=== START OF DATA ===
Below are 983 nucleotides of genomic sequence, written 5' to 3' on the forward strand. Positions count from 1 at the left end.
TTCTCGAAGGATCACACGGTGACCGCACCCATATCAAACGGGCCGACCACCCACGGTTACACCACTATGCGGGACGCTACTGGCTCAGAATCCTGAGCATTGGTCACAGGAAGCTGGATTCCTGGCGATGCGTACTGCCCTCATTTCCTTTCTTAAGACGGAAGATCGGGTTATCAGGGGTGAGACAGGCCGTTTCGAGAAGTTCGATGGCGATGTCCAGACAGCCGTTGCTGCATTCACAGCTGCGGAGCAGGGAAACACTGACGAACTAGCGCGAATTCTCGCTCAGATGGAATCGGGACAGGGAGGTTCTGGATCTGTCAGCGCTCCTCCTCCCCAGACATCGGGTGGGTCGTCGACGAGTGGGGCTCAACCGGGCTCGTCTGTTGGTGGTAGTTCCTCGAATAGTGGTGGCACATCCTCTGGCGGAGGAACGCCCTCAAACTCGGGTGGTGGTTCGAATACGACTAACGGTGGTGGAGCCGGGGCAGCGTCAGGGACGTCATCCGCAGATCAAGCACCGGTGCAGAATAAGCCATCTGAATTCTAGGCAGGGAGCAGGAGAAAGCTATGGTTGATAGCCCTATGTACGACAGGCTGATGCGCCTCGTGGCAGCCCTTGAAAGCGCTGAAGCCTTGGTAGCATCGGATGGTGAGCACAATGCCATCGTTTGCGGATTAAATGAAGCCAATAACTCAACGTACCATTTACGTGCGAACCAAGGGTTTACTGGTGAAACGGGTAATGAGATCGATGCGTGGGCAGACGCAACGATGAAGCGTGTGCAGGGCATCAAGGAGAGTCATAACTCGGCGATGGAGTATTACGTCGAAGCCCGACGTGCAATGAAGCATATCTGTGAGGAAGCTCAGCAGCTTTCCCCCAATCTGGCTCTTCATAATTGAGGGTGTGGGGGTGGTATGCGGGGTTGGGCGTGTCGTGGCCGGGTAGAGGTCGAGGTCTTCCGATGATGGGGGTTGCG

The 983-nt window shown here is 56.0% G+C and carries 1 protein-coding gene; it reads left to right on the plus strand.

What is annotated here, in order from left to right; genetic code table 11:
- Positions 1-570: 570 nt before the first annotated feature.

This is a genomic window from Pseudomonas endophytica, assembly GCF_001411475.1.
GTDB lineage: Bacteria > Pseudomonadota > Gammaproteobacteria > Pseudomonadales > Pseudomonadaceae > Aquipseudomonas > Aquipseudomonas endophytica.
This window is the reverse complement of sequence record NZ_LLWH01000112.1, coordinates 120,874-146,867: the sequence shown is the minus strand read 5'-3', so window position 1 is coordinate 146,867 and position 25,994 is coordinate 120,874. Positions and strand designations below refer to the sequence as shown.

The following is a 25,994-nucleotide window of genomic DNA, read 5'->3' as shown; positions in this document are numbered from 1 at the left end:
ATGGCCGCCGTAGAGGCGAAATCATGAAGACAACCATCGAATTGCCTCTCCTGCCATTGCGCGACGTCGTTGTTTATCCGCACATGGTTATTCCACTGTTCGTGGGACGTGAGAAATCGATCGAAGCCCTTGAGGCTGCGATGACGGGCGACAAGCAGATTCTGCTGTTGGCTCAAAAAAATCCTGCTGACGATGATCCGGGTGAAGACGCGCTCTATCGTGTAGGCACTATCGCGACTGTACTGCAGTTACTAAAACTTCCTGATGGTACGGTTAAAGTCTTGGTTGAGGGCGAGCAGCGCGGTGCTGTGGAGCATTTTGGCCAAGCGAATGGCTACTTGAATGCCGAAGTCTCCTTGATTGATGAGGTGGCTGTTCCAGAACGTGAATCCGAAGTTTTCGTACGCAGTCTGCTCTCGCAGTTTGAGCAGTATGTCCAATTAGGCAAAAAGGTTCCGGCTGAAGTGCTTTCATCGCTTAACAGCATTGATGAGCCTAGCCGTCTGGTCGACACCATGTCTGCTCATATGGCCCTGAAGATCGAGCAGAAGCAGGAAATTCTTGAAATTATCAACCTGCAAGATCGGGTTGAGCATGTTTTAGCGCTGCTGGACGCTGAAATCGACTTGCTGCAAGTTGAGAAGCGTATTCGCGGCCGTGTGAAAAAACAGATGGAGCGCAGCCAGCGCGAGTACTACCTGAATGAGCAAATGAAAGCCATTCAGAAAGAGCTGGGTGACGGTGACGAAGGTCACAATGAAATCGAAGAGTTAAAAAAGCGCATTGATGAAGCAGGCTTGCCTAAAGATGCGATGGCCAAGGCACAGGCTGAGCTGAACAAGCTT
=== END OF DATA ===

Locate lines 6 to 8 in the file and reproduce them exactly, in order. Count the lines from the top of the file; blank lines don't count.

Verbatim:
This is a genomic window from Pseudomonas endophytica, assembly GCF_001411475.1.
GTDB lineage: Bacteria > Pseudomonadota > Gammaproteobacteria > Pseudomonadales > Pseudomonadaceae > Aquipseudomonas > Aquipseudomonas endophytica.
This window is the reverse complement of sequence record NZ_LLWH01000112.1, coordinates 120,874-146,867: the sequence shown is the minus strand read 5'-3', so window position 1 is coordinate 146,867 and position 25,994 is coordinate 120,874. Positions and strand designations below refer to the sequence as shown.